Death by hanging.

That was the fate of more than 700 people in Canada between Confederation in 1867 and the abolition of capital punishment in 1976. How did this affect individuals caught up in the criminal justice system during this dark chapter of our history?

The family of Elizabeth Popovitch was devastated when she was hanged in 1946 for the robbery and brutal slaying of her benefactor.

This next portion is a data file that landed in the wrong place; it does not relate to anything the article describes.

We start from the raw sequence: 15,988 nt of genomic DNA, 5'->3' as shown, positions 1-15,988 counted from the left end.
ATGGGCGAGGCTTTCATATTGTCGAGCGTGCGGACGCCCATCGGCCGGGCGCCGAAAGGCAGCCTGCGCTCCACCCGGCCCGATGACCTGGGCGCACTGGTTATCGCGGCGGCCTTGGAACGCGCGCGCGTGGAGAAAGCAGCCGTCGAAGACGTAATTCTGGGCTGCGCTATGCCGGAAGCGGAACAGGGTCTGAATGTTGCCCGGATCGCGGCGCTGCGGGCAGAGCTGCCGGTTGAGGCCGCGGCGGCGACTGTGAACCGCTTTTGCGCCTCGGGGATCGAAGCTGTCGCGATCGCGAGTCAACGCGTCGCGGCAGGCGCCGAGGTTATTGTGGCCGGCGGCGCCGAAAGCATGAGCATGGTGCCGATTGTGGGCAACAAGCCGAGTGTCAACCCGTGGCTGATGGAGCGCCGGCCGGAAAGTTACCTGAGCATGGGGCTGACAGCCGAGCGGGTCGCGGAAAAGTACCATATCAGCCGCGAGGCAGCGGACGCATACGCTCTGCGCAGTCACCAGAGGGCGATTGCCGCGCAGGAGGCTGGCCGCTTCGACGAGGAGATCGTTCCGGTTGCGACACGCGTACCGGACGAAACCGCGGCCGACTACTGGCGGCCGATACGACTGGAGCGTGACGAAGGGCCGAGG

Cook Teets was hanged for poisoning his wife, but he could not have administered the poison.

A youth was hanged a second time after recovering from his first hanging.

These and other sad, horrific, bizarre, but sometimes uplifting stories of people involved in the criminal justice system formed the basis of my recent conversation with Russell Bowers on the CBC’s Daybreak Alberta.